Visions and promisesPosted: September 29, 2014 | |
As the parties hold their final conferences before the 2015 general election, housing has a high political profile. Here are five themes I’ve noticed so far.
1) Priorities, priorities
‘Building as many homes as we need’ is the fifth of Ed Miliband’s six national goals by 2025. The big questions remain how we achieve that and whether it will be possible without substantial extra investment in new affordable homes. So it was definitely good news that the Labour leader had this to say too: ‘We will also make housing the top priority for additional capital investment in the next parliament.’ However, that can taken at face value or as an indication that it will not be top priority in its initial investment plans.
A 2015 Labour government will be taking power amid continuing austerity and housing will be competing with a range of other Policy areas that may have more priority. The speech by Ed Balls was a case in point. He has previously made clear that Labour will retain the freedom to borrow to invest. However, his job as shadow chancellor is to convince voters that Labour will be financially responsible with ‘tough fiscal rules’:
‘So in our manifesto there will be no proposals for any new spending paid for by additional borrowing. No spending commitments without saying where the money is coming from. Because we will not make promises we cannot keep and cannot afford.’
Balls also said that: ‘The next Labour government will raise the minimum wage, build more homes to get the housing benefit bill down and cap overall spending on social security.’ He will keep the benefit cap ‘but we will make sure it properly reflects local housing costs’.
Lower rents and more social housing can reduce the housing benefit bill, then release money for more investment to bring it down still further. But we still don’t know how far Labour will go in following through on previous signals that it will look to make a radical shift from personal to bricks and mortar subsidies. And the extra money that is being raised from housing – the estimated £1.2 billion a year from the mansion tax – will instead pay for spending commitments on the NHS.
2) The caps still fit
Where does that leave housing? And in particular where does it leave the longstanding campaign for greater borrowing freedom for council housing?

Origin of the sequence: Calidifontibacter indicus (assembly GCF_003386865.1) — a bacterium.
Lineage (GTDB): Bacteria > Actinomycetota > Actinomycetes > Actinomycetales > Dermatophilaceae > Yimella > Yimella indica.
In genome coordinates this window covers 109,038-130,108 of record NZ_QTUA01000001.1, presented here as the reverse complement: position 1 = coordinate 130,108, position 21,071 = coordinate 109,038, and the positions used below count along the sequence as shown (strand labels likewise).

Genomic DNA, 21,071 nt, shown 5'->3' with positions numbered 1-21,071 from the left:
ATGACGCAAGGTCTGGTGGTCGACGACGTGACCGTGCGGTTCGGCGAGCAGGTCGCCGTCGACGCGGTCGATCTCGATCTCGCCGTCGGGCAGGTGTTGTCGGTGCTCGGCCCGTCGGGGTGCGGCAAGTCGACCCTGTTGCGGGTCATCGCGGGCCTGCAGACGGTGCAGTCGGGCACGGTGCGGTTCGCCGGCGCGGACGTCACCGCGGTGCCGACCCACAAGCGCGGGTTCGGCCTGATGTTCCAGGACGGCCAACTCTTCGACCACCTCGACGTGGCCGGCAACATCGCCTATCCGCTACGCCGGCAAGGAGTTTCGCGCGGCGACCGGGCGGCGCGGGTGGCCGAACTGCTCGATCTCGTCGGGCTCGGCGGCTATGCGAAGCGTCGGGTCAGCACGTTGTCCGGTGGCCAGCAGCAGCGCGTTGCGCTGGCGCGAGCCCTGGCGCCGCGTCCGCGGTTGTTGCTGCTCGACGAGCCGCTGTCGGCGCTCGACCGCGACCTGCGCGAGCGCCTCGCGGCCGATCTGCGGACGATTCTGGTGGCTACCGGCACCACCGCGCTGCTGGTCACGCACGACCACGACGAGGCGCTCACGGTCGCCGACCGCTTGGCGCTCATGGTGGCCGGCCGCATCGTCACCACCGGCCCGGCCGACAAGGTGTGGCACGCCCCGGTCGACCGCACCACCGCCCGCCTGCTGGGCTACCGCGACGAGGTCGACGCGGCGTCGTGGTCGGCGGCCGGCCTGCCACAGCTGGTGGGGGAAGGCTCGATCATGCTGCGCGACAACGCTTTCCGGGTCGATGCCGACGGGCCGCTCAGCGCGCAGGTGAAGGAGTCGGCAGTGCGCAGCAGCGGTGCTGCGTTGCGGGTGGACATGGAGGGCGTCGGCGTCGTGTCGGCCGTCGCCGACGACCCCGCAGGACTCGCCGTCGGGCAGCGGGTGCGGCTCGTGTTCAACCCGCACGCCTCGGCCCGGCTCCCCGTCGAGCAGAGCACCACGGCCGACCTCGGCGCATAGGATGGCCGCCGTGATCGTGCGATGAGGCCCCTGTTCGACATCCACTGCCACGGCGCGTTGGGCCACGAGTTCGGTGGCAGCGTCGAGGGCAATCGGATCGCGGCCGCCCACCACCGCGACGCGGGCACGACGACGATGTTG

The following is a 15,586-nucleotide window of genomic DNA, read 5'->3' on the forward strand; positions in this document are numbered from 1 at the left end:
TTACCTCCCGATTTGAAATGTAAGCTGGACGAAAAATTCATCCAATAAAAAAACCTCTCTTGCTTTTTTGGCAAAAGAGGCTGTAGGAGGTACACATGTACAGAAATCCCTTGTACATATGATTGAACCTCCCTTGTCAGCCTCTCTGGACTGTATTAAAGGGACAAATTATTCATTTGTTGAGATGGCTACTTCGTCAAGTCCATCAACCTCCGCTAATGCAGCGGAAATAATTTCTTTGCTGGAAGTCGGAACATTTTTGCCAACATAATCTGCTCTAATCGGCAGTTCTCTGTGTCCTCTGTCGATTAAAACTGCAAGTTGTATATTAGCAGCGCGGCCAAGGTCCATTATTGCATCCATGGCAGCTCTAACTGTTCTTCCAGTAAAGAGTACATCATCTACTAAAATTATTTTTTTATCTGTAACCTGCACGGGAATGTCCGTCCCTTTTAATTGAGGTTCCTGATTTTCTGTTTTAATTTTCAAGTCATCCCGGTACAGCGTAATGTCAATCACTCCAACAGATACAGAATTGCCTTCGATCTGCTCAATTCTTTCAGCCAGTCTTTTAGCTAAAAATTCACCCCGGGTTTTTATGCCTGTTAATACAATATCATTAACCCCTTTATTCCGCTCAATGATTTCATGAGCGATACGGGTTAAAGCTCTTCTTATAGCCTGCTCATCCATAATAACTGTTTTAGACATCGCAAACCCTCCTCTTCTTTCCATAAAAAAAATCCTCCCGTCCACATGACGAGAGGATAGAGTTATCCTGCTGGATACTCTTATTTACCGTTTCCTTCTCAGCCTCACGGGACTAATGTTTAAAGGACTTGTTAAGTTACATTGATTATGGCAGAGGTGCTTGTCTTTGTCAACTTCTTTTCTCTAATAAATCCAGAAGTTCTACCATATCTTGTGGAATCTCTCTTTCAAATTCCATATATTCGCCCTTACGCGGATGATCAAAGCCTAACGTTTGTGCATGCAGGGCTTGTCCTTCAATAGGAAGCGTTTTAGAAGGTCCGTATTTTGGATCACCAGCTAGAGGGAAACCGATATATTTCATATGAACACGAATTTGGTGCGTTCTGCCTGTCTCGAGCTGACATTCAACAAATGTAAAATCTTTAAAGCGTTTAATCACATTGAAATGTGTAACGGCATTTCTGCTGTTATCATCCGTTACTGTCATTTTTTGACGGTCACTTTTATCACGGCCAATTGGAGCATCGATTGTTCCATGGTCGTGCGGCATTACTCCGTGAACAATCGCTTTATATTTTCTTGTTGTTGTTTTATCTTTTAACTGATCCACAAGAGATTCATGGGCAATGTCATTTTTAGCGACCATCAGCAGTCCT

A succession of comments by shadow ministers at fringe meetings this week makes it pretty clear that Labour will not raise the borrowing caps. As bloggers for Red Brick have been pointing out all week, that will come as a big disappointment to those hoping the party would be more radical.
Shadow chief secretary Chris Leslie said that extra capital funding for housing would make a difference in an ideal world but added:
‘What I can’t do is raise your expectations and promise you that straight after the election there’s will be this splurge in borrowing. That’s not going to happen – we’ve said very clearly that the proposals that we have in our manifesto will not involve additional borrowing.’
And when shadow housing minister Emma Reynolds was urged to lift the borrowing caps by local council leaders she seemed to come up with another reason why not. According to Local Government Chronicle she said: ‘We have to be aware of what the opposition will say and how they will frame that at the next general election.’
And a third reason featured in Inside Housing’s story that the housing review by Sir Michael Lyons will recommend the sharing of borrowing capacity rather than the lifting of the caps. Carl Brown’s report quotes Emma Reynolds as saying:
‘I don’t think that lifting the HRA cap is going to suddenly unleash lots of new homes because frankly there are lots of councils in the country that are nowhere near the cap. Lifting the cap in its entirety is difficult and the borrowing would be on the government balance sheet. Michael is considering what to do within the cap in terms of sharing the headroom.’
3) Waiting for Lyons